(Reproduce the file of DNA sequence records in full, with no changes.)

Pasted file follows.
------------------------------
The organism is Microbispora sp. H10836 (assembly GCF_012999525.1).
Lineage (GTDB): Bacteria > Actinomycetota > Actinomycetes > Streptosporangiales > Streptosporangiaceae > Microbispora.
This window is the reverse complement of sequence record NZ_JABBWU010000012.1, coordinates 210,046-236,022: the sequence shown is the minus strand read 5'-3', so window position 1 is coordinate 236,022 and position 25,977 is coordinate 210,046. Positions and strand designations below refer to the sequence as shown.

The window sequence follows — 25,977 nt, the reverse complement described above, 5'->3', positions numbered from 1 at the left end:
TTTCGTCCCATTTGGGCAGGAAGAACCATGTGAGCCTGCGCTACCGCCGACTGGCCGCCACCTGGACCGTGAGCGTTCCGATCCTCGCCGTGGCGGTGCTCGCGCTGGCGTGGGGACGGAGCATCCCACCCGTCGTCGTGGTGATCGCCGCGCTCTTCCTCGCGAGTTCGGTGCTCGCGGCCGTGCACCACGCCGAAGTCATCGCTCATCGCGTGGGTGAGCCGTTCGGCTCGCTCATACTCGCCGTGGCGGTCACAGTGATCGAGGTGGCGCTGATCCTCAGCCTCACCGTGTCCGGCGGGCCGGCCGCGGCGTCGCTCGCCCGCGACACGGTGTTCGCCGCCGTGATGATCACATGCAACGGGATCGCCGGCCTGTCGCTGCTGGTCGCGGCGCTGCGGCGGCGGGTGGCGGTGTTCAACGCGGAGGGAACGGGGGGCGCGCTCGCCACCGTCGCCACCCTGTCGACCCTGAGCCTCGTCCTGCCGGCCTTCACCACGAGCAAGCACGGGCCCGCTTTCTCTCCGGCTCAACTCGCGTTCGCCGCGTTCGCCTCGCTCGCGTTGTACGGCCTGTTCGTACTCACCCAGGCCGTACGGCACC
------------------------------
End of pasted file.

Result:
The organism is Microbispora sp. H10836 (assembly GCF_012999525.1).
Lineage (GTDB): Bacteria > Actinomycetota > Actinomycetes > Streptosporangiales > Streptosporangiaceae > Microbispora.
This window is the reverse complement of sequence record NZ_JABBWU010000012.1, coordinates 210,046-236,022: the sequence shown is the minus strand read 5'-3', so window position 1 is coordinate 236,022 and position 25,977 is coordinate 210,046. Positions and strand designations below refer to the sequence as shown.

The window sequence follows — 25,977 nt, the reverse complement described above, 5'->3', positions numbered from 1 at the left end:
TTTCGTCCCATTTGGGCAGGAAGAACCATGTGAGCCTGCGCTACCGCCGACTGGCCGCCACCTGGACCGTGAGCGTTCCGATCCTCGCCGTGGCGGTGCTCGCGCTGGCGTGGGGACGGAGCATCCCACCCGTCGTCGTGGTGATCGCCGCGCTCTTCCTCGCGAGTTCGGTGCTCGCGGCCGTGCACCACGCCGAAGTCATCGCTCATCGCGTGGGTGAGCCGTTCGGCTCGCTCATACTCGCCGTGGCGGTCACAGTGATCGAGGTGGCGCTGATCCTCAGCCTCACCGTGTCCGGCGGGCCGGCCGCGGCGTCGCTCGCCCGCGACACGGTGTTCGCCGCCGTGATGATCACATGCAACGGGATCGCCGGCCTGTCGCTGCTGGTCGCGGCGCTGCGGCGGCGGGTGGCGGTGTTCAACGCGGAGGGAACGGGGGGCGCGCTCGCCACCGTCGCCACCCTGTCGACCCTGAGCCTCGTCCTGCCGGCCTTCACCACGAGCAAGCACGGGCCCGCTTTCTCTCCGGCTCAACTCGCGTTCGCCGCGTTCGCCTCGCTCGCGTTGTACGGCCTGTTCGTACTCACCCAGGCCGTACGGCACC